I understand that eBay is changing things up to make this harder to do
with 3rd-party sniping services.
There would be an easy way for eBay to prevent sniping services from
operating. That would be to automatically extend an auction by 5 minutes
whenever a bid comes in within 5 minutes of the planned end of the auction.
I'm aware of other online and "live" auctions that work this way. I wonder
what the downside from eBay's POV would be to doing this. For the record, I
don't have a problem with sniping services, and I don't even see why it
would be a problem again from eBay's POV.
I've always HATED auctions that automatically extend, like uBid!
When I really want an item, I make sure my butt is on it when it's due
to end, ready to place the old-fashioned manual snipe. If eBay
changed auction models, I'd never go back. Based on the popularity
of sites that auto extend, I'm probably not alone.
If eBay blocked the services, it would be simple enough to install
sniping software on your machine and do it yourself.
Well, that's what real auctions do and part of what makes it an auction.
That doesn't work that well.
I doubt that the popularity of eBay is due to that. I would be surprised
if the majority of users don't consider it a flaw rather than a feature.
I don't often bother with eBay, because it is more of a game than a real
auction. Sure, one can spend lots of time in multiple auctions, but for
me its not worth it. Sniping also works more reliably with broadband, so
I would have to get that in order to compete.
There's software for mac to automate sniping and no doubt for windows as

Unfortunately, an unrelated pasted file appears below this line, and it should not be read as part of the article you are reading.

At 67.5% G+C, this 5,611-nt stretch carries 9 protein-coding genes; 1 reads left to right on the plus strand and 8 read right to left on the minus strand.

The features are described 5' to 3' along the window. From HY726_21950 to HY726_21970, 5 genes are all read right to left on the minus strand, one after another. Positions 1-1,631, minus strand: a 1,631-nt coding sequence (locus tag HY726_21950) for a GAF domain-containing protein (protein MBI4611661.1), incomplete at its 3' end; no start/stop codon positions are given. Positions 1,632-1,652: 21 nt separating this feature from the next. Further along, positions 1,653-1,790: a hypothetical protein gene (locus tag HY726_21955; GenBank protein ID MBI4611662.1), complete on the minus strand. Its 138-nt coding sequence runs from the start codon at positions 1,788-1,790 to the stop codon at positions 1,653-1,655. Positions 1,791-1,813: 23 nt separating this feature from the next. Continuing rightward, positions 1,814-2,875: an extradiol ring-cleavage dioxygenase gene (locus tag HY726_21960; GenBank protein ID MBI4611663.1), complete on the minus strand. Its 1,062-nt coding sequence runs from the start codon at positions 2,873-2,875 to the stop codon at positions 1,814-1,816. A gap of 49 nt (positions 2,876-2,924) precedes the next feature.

Just extend the "auctions" for a single minute and the problem would go
Barry it sounds like you get a real kick thinking you have pulled a sneaky
trick on someone.
Snatching something away from someone else by using what you think are
Tisk, tisk, tisk.
Dont you realize it dont even matter to a bidder that has bid his maximum
Only the people that are like you get upset about it.
Actually no. The snipe only delivers my bid amount. If I
"snatched" it away from someone it's because someone
didn't have a bid to top mine. It's all about taking
responsibility for your own actions. In other words, if you
want it, then bid more than I will.
Now, if somehow my sniped bid were to make the other bidders
bid less than they wanted to bid, that would be a sneaky
Of course it is always easier to blame others for your
I remember reading something from a guy that auctioned a lot. He said that
he stated right on the page that the auction would end withing two hours
either way of the published time. Made it impossible to snipe.
I thought that was a good idea.
Actually sniping software on my own machine would be my preference
You don't have to give your password to a stranger
You don't have any limits on snipe timing
You have to have your machine on and connected
Your connection might not be as reliable
I think the Pro outweighs the Con here.
Actually, with sniping software, your computer has to be running and
connected to the internet, but you *don't* have to be sitting in front
Todd, I have harped on that very thing for years.
Ebay will not change their software to do this.
However ... on the other hand ....
If a person bids the max they want to pay for an item then what is the big
deal about being out bid in the last few seconds?
in my pocket. I could be wrong, but I would imagine that in the
history of eBay, no seller has sent a message to a winning bidder
saying, "You paid too much. I'll give the blurfl to you for x dollars
I, for one, don't appreciate those high-pressure tactics <g>.
I have to admit, I went through that with an Emmert I was looking at a
couple of months ago. I had set my personal limit at $150 and I
watched the end of the auction with bated breath. I mean, it was an
Emmert Model 82 for a hundred and fifty bucks! The price went from
$120 to $215 in the last 3 minutes of the auction. It took all my
willpower not to hit that damn button. For a hypothetical enactment
of the results, see thread entitled, "How to infuriate your wife."
I'm not disagreeing with anything you're saying, Keith. I guess my
motives in this regard are less altruistic.
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